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Speed-Reading: Let Your Fingers Do the Walking

written by: partha1061 • edited by: SForsyth • updated: 9/23/2012

Speed-reading enables you to quickly grasp the main points of a topic or paragraph. Reading faster not only saves time but also allows quick revision and memorization of topics to be studied. You will be able to read up to three times faster with the technique you are about to learn here.

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    The Finger Technique for Speed-Reading

    Speed-reading will be a boon for students who master this technique. Students learn a topic or chapter by reading and taking notes almost three times faster than the usual method of studying. The finger technique will enable you to strictly focus upon the lines of a paragraph and skim through it very fast.

    Here's an example: Suppose you are asked to draw a perfect imaginary circle using the clockwise motion of your eyes; you will find it very difficult to perform. This is because our eyes and our minds tend to wander off from where we want to focus them. But, if you use a finger to help you draw the same imaginary circle, then you will find much it easier to perform. You will draw a perfect imaginary circle right in front of you.

    The finger is actually a guiding point, like a beacon of light, which guides the ships to their destination. Your eyes follows the clockwise motion of the finger, using it as a guide. Your mind does not wander since it finds something interesting going on.

    You can use this very principle for speed-reading. You will notice that 90 percent or more of the words in a paragraph or chapter are connecting words. The remaining ten percent of the words are keywords, which are the really important words in the sentence, connected by the other words. With speed-reading you can quickly identify and focus mostly upon the keywords to quickly grasp the meaning of the sentences and paragraph. This technique for application in speed-reading is known as the finger technique.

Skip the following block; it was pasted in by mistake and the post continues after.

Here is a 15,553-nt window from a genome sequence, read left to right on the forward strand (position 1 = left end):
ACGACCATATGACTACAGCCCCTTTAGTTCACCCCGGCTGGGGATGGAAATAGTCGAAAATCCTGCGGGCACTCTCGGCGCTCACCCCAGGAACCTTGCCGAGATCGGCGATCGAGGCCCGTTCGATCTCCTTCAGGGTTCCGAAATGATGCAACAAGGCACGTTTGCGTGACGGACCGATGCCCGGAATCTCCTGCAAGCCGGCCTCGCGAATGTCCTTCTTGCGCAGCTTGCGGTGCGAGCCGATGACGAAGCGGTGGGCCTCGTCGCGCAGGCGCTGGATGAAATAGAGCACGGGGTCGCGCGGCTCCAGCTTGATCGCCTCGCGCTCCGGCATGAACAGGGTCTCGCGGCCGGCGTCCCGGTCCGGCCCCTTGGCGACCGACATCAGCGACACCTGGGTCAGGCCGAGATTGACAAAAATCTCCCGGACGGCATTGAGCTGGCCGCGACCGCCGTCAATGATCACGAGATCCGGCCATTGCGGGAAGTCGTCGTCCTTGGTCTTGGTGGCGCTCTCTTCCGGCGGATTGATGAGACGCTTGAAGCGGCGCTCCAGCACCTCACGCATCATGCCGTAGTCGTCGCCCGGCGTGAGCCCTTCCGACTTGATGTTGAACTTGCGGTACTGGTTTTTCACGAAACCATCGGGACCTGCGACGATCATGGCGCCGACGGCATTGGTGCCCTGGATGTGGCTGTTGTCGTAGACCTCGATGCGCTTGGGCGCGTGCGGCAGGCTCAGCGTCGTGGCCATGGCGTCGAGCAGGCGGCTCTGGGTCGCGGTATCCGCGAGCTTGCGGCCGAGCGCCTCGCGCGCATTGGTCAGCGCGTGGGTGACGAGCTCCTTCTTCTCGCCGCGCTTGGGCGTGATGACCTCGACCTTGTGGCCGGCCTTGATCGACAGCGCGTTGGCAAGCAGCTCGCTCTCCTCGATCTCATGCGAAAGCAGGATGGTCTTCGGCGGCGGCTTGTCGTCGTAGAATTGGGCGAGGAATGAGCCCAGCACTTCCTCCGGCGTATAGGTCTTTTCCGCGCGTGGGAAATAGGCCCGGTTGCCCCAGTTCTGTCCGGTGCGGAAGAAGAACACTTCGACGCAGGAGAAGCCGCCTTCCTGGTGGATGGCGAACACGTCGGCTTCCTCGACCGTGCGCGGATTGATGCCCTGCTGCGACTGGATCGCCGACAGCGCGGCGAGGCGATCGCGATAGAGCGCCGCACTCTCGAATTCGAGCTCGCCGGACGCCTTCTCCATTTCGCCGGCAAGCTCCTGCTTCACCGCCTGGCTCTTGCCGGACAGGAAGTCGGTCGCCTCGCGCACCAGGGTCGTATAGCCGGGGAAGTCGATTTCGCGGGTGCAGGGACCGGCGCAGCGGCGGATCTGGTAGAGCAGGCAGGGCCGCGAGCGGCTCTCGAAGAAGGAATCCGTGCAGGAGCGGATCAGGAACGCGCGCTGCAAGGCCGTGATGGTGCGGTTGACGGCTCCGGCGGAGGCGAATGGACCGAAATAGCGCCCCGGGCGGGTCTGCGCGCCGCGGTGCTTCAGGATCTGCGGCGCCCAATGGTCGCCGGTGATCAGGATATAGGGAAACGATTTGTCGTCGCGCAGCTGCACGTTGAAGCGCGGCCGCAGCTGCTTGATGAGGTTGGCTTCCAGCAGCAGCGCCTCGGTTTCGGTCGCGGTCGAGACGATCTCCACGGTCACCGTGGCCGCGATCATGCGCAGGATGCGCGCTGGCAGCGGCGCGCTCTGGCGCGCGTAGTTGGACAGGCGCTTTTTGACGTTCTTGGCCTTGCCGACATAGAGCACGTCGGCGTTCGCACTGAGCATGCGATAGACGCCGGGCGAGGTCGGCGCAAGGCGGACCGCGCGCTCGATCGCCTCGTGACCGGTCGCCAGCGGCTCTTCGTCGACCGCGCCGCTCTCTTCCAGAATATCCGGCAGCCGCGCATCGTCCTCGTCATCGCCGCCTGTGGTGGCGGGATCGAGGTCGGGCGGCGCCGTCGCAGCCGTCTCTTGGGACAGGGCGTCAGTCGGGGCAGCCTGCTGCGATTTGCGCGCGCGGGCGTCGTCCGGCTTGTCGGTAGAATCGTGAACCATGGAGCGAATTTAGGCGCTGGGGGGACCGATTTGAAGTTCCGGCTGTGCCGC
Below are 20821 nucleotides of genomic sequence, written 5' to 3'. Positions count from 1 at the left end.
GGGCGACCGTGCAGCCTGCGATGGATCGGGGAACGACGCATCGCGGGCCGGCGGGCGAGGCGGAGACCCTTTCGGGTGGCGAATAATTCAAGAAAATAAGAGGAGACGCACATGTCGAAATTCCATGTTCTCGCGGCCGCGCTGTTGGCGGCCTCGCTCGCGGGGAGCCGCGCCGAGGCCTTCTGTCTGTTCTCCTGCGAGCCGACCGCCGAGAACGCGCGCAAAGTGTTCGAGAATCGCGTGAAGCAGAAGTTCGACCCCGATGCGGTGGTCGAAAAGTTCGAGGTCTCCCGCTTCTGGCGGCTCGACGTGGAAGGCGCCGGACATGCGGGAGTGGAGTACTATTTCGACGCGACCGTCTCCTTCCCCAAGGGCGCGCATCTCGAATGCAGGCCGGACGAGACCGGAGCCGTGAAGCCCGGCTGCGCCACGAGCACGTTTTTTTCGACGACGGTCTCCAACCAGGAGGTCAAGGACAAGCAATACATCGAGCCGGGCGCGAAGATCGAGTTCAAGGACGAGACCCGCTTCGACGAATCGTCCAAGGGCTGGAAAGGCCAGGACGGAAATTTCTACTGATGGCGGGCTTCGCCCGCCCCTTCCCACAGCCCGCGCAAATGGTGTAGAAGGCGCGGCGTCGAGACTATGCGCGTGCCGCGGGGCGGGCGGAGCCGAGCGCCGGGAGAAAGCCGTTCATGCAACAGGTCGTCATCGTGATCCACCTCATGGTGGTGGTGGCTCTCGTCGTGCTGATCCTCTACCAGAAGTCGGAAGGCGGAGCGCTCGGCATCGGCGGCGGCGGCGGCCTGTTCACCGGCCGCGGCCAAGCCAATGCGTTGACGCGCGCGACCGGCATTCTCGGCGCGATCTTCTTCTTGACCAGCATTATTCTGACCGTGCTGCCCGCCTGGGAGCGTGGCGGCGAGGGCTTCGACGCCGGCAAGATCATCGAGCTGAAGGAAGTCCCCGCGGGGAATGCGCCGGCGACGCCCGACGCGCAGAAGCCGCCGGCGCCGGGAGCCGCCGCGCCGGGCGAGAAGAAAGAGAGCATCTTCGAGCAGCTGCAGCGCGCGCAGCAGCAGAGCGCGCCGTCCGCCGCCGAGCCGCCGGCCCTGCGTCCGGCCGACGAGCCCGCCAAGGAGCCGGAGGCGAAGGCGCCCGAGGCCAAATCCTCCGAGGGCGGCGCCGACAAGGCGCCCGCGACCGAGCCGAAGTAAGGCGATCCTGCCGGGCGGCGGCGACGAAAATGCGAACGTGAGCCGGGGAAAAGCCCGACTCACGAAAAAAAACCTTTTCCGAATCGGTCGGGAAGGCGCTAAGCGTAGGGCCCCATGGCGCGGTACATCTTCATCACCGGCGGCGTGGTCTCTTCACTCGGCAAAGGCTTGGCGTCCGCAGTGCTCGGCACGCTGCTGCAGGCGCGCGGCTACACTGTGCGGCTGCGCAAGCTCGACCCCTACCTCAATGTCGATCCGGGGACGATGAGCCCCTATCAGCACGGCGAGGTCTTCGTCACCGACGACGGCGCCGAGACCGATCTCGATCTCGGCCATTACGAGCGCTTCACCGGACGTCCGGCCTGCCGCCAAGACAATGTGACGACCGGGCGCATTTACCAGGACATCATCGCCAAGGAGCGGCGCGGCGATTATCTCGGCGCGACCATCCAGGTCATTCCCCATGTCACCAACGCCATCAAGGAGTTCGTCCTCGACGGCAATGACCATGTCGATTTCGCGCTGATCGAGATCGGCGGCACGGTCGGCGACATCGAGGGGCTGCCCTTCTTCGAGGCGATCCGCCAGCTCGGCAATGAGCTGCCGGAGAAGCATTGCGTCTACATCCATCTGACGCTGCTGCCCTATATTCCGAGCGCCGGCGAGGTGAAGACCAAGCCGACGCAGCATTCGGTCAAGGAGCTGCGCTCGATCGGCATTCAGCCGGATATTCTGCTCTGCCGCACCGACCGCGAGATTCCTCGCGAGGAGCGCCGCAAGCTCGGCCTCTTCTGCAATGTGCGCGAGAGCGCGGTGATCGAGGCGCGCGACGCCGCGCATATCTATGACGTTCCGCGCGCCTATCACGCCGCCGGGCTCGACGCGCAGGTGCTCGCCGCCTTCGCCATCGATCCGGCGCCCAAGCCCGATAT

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    Finger Training Exercise

    Take your favorite novel or book, open a page and turn it upside down. All the words and numbers will be inverted but don't worry about it. The sole purpose of this exercise is to train your eye and index finger for very fast movement and follow-through.

    Now, put your index finger on the beginning of the page and run your finger below each written line of the page very, very fast. Simultaneously, your eyes should follow the motion of your finger all along without any break. Try not to read anything, breathe normally and carry on this exercise for five minutes.

    Repeat this exercise twice for the same duration with a two-minute break between each session. Take a break for a few minutes and then attempt this exercise again, this time with the book in the usual reading position. You will find that you'll be able to go through the complete text of the page very quickly. Do not worry if you don't understand everything you read. This is your first day, so everything will not be comprehensible.

    With a little practice you will master the finger technique and be able to comprehend 80 percent or more of the words in a page. When you are not able to understand a few words or concepts while practicing the finger technique, do not try to go back for reading them again. It is important not to revert back but to go ahead at full speed for the sake of hand-eye coordination. With some more practice you will be able to understand everything you read by utilizing this technique.

    Many students have a habit of reading aloud when they are reading. This focuses their mind but slows down their reading speed, so try to skip this practice consciously while practicing speed-reading. A few students have a habit of speaking aloud in their mind when they are reading something. This can be avoided by chanting a nonsense phrase like ''da-rum'' or ''da-drum'' in your mind, to avoid any distraction.

    Speed-reading can be used in conjunction with the Link Method of Memory to aid in quick memorization of a topic or paragraph. Suppose you speed-read a chapter in History on the American Revolution; you will be able to find all the keywords easily and then link them one after the other using the Link Method.

    For example:

    If you are reading about the American Revolution, you will link the keywords like declaration of independence, beginning of hostilities, role of the Congress, General George Washington and General Cornwallis, important battle at Yorktown, help from the French Government, British retreat and surrender, drafting of a new constitution, and so on.

    This will enable you to summarize what you've read and retain the subject in your mind. After a few minutes you may write down the summary of the topic you've studied so that you may check for any inaccuracies and correct yourself.

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    Sample contents.

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